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December 7, 1970

Clinical and Bacteriological Evaluation of Antibiotic Treatment in Shigellosis

Author Affiliations

From the US Naval Medical Research Unit-2 Detachment, Preventive Medicine Unit, and the Department of Medicine, Naval Support Activity Hospital, DaNang, South Vietnam. Drs. Tong and Gunning are now with the US Medical Research Unit No. 2, Taipei, Taiwan, Republic of China; LT Martin is the Laboratory Officer, US Naval Preventive Medicine Unit No. 2, Norfolk, Va; and Dr. Cunningham is with Stanford (Calif) University Medical Center.

JAMA. 1970;214(10):1841-1844. doi:10.1001/jama.1970.03180100035006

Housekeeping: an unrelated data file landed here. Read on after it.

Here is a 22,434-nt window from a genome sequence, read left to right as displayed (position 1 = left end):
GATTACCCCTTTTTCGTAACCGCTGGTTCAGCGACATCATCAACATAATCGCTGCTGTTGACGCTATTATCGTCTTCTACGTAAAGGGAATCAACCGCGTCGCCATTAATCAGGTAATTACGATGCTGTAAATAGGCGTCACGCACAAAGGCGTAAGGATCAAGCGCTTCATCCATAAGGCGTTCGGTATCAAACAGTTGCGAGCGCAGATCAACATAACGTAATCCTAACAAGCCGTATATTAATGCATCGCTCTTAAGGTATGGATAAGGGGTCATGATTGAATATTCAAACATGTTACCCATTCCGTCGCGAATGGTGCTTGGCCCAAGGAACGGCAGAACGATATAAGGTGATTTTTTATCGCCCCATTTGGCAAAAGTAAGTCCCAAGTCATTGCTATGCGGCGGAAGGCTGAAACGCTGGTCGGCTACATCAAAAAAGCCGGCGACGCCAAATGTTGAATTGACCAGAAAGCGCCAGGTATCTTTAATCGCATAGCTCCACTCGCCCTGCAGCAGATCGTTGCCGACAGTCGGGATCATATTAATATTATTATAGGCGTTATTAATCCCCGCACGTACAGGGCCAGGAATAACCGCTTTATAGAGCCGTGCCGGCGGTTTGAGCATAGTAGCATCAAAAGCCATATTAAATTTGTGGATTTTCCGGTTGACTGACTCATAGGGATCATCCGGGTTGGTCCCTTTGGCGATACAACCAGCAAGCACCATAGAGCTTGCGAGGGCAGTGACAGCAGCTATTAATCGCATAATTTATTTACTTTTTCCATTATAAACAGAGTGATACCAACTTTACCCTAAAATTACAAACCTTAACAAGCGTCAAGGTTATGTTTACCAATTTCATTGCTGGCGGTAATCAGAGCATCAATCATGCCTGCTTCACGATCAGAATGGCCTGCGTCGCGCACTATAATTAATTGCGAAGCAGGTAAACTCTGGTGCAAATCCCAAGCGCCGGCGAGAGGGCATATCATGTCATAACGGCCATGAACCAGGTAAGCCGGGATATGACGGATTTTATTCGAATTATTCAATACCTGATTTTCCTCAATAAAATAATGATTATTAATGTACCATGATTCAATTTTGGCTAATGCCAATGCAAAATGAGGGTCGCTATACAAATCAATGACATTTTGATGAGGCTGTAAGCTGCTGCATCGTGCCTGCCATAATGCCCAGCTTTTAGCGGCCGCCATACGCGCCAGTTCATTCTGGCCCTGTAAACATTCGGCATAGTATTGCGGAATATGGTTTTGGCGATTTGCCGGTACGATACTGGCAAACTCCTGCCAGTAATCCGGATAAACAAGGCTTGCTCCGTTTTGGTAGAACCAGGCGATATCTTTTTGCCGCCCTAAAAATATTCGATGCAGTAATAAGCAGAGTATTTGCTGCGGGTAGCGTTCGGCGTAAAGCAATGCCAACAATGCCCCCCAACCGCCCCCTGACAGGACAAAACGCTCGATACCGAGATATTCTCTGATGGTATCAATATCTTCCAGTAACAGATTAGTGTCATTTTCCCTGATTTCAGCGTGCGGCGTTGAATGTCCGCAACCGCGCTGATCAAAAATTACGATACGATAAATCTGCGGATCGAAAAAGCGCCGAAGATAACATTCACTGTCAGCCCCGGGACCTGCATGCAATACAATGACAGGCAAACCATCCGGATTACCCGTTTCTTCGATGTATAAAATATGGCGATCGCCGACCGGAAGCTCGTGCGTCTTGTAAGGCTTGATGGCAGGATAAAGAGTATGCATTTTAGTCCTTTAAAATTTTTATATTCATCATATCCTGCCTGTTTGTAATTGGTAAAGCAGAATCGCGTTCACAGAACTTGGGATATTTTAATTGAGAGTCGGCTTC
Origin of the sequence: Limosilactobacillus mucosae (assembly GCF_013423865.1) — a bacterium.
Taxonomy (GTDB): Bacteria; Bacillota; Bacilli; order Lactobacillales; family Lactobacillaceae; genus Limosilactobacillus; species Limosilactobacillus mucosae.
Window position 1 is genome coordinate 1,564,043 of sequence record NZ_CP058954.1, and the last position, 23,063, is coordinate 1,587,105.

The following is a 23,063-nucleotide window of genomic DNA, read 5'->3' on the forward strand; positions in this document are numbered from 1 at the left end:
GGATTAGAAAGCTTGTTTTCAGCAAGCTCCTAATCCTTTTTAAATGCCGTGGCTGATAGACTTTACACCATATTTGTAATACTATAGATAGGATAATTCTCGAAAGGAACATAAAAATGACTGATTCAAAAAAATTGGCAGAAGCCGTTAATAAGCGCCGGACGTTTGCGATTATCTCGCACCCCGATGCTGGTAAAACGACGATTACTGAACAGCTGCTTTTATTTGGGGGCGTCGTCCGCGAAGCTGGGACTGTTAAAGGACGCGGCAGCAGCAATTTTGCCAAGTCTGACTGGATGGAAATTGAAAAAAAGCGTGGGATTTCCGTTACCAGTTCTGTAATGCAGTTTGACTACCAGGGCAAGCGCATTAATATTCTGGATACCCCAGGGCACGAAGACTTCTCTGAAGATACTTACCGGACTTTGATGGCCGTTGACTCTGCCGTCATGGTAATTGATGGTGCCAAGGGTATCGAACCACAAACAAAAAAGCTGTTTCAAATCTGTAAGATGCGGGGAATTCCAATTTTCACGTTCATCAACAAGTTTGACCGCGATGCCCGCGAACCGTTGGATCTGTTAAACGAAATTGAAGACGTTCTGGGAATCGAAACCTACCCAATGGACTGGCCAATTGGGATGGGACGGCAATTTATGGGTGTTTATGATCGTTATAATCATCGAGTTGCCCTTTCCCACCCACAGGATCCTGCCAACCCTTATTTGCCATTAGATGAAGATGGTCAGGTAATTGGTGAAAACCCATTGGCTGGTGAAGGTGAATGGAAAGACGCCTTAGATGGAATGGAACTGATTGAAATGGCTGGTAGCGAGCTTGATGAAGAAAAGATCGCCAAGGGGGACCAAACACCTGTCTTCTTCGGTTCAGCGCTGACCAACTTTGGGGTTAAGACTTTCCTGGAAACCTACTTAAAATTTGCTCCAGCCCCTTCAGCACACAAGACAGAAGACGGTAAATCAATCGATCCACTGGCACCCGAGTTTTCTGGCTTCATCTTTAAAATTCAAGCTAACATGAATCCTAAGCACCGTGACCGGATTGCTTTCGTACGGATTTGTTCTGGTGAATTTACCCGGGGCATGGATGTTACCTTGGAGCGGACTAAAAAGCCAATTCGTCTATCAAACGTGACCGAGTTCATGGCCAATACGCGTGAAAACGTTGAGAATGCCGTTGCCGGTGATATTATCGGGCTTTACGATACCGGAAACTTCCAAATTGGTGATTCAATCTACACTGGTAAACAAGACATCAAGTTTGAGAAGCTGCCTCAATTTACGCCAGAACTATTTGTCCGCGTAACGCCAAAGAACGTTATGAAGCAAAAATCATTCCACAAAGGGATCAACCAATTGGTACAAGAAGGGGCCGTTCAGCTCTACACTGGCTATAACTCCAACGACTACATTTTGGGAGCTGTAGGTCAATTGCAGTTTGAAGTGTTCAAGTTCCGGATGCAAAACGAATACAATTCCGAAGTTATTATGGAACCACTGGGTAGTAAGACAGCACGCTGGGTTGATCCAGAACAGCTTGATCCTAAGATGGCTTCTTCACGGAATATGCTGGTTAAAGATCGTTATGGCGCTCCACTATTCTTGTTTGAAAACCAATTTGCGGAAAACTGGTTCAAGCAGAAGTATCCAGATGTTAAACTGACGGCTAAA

Ampicillin trihydrate, administered orally, significantly shortened the duration of diarrhea, abdominal cramps, and fever in 30 adults with shigellosis, when compared to the duration of these symptoms in 30 nontreated controls. Ampicillin also effectively eliminated shigallae from the intestinal tract within 24 to 48 hours of therapy in a majority of cases. In contrast, kanamycin sulfate, given parenterally, was not effective in altering the clinical course, nor in decreasing the number of patients excreting shigellae. Thirty percent (9) of patients treated with ampicillin and 40% (24) in both the kanamycin and control groups continued to shed shigellae 12 days after the start of antibiotic therapy. Although ampicillin therapy effectively shortened the clinical course of shigellosis, further studies are needed to determine whether convalescent excretion of shigellae can be eliminated with either higher doses or a longer course of antibiotic therapy.